Leading Expert Teams


The modern world is complex and requires leaders who can leverage the talents of a team of experts to solve problems and gain a competitive edge.

As these individuals will most likely have more knowledge and experience than you in their areas of expertise, getting the best out of them requires a subtly different skillset than you might normally use with your functional team.

It’s important, for example, not to rush to solutions, but rather to harness the full diversity of the team, and this requires patience and tolerance on the part of the leader. The leader’s role will also be more hands-off than operational and this can take time to become comfortable with. Experiment with your style, reflect on it and ask for feedback from team members and colleagues.

Loosen your GRIP

The G.R.I.P. model (Goals, Roles, Interactions and Processes covered in a previous blog  http://www.lcnetwork.co.uk/getting-a-grip-on-high-performing-teams) is a useful performance tool for any team, but when working with a team of experts the framework that you set needs to be looser, as you’re really empowering and trusting them to self-organise and deliver. Let’s look at each element of the model as it might be applied to a group who each have their own specialist skills and knowledge. I have tackled the four elements of G.R.I.P. in a different order, i.e. G.R.P.I. to conclude with a few more thoughts on your leadership.


The definition of a team is a group of people working together to achieve a common purpose, so the starting point for ensuring all elements of your support team are working effectively is to ensure they have a common purpose. Where the set up is complex and the roles are diverse, finding one specific goal that’s applicable to everyone can be a challenge, so try to articulate a vision that will unite, inspire and motivate. What is the direction of travel, if not the end point, and why is this so important? Tell a story that others will want to be a part of and engage the team in developing the unfolding story.


Whereas in an operational team, clear and distinct roles and responsibilities are important, in this context it may be advantageous to allow greater flexibility. Enabling roles to overlap can be a messy experience, but it’s important if you’re to give the team the freedom to be innovative and play to their strengths.

When empowering a team in this way, it’s necessary to give them the responsibility and authority to deliver. That means providing a trusting framework where the team not only has the resources it needs, but also the clout to make it happen. Where you do need to set constraints, clarity in delegation is very important. For example, which elements are ask then go (where they will need your agreement before taking action) and which are go then let know (where you would like to be kept informed of particular actions)?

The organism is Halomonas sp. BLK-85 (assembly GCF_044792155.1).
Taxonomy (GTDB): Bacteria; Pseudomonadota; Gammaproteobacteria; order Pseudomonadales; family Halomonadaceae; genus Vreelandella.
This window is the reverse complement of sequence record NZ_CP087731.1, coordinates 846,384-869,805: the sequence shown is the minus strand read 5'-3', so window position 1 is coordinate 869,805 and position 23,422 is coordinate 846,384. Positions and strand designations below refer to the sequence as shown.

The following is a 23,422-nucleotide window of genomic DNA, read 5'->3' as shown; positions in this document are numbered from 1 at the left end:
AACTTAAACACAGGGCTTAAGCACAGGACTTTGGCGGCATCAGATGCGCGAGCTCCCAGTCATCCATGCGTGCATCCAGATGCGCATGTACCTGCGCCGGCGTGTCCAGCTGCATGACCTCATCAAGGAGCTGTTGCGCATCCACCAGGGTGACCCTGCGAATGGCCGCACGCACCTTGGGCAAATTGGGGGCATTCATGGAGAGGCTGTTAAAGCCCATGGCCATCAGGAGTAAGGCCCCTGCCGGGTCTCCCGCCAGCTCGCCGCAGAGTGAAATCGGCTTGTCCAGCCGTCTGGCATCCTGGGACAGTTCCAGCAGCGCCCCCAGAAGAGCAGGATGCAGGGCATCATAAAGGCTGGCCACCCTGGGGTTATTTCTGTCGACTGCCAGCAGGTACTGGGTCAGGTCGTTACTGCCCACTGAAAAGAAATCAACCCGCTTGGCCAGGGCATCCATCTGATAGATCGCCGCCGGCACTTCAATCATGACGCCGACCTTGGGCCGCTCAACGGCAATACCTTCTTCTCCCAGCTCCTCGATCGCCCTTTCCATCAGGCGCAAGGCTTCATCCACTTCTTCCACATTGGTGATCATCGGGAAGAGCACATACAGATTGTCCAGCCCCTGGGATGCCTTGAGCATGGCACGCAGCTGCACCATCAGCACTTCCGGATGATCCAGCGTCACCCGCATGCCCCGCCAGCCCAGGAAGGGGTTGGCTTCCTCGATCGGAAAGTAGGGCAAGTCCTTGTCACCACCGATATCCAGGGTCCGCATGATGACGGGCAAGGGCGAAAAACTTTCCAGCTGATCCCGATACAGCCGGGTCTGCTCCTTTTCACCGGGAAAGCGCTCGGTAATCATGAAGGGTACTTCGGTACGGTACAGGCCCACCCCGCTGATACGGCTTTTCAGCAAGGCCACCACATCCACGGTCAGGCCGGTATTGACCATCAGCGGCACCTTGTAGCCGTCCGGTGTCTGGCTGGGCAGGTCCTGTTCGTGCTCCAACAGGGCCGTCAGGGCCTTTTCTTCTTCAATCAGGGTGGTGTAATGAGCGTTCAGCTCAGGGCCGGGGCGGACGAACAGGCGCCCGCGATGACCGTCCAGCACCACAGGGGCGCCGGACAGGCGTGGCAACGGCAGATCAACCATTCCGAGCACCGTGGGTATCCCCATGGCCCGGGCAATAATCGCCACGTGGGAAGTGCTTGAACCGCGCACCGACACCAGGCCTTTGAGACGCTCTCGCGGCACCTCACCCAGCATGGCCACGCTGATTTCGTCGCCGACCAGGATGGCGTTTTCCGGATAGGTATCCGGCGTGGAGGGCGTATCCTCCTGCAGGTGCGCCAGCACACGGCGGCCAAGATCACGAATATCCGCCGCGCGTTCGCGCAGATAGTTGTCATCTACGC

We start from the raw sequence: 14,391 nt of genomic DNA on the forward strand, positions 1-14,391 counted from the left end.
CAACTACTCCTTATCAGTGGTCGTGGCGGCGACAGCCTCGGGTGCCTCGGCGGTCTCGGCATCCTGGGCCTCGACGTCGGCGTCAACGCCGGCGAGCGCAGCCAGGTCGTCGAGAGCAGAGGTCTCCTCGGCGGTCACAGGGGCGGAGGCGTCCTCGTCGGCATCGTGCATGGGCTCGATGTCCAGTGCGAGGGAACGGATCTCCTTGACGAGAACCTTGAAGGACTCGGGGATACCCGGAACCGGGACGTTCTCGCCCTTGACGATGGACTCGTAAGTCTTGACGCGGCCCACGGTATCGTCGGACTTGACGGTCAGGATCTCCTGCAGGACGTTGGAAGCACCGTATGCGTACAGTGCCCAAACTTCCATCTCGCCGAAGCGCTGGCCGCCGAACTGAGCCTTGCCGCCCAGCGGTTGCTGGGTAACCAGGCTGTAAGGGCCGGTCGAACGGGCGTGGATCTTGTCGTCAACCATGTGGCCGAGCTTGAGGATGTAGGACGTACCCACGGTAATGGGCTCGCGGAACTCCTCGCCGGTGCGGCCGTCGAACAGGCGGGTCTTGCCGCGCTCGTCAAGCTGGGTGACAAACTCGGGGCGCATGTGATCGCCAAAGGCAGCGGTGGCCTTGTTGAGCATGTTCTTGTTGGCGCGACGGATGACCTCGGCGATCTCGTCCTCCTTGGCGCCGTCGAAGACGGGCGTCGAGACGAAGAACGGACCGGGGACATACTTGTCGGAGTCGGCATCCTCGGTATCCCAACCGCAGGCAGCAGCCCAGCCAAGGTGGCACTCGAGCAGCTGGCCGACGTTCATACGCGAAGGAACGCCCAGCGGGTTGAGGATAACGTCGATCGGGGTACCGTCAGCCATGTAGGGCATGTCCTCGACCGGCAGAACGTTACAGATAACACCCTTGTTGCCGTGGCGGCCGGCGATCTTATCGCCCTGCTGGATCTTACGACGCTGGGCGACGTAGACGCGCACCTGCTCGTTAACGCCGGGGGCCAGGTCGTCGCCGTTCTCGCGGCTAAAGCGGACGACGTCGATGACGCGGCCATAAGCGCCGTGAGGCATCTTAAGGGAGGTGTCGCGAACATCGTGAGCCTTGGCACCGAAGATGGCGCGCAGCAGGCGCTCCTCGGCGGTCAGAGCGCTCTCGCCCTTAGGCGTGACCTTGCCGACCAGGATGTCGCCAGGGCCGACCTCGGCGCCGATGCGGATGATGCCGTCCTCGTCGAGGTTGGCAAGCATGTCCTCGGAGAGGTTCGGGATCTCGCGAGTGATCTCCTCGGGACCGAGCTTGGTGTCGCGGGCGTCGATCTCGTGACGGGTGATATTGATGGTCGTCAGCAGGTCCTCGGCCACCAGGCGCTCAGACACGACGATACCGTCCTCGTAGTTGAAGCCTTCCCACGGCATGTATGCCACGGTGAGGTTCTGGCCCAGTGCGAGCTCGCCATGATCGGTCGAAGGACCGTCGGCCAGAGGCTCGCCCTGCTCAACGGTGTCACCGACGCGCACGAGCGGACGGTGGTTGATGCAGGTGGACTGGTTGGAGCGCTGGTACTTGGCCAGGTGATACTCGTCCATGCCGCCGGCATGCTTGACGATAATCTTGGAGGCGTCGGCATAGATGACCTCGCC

As a leader, you’ll want to agree a number of processes, such as timelines, meeting or reporting schedules, with your wider team. But, when working with a team of experts in a complex situation, it’s also important to consider the process by which you generate and develop new ideas.

To get the most benefit from the knowledge and experience of your expert team, you’ll need to avoid oversimplifying an issue or problem before it is fully understood by everyone. This is known as ‘reductionism‘ and is the enemy of creativity. To avoid this, it’s best to open the subject up for discussion in the first instance so that you can get a wider perspective on the topic and generate a range of options. This ‘divergent thinking‘ will result in a number of ideas that can then be explored fully by discussing scenarios and prototyping or testing.

At this point, you can begin to close things down (convergent thinking) and move into your decision-making process. Using decision-making criteria first agreed by the team will help everyone remain objective as each option is discussed.


The interactions will change as the creative and decision making process progresses. Dimensions illustrate the balance that the leader must seek in the interactions.

There are, however, some important ground rules to keep in mind in terms of how complex teams interact. These are an essential element of the team framework and so should be discussed openly.

    • Use all of the expertise in the room to play through scenarios.
    • Dissenting views should be seen as a constructive challenge rather than a nuisance.
    • Conflicts should be surfaced and discussed rather than avoided.
    • The team should feel free to question any assumptions that are apparently widely held in order to avoid ‘groupthink’.

Over time, as the team develops, your role as leader may well evolve into providing a helicopter perspective, coming in now and again to review progress and offer an objective viewpoint. There should be no need to be heavy handed, but instead to ask questions and offer your own perspective on what you see. Meanwhile, if it emerges that the team has interpersonal or communication issues, you will need to help the team work through them openly. Your role, as leader, will have changed significantly as the team has developed.

So, how will you adapt your leadership style when working with a team of experts? What is the next opportunity you will have to work with an expert team on a complex project where the outcome is, as yet, unknown?

Posted by Mark Procter


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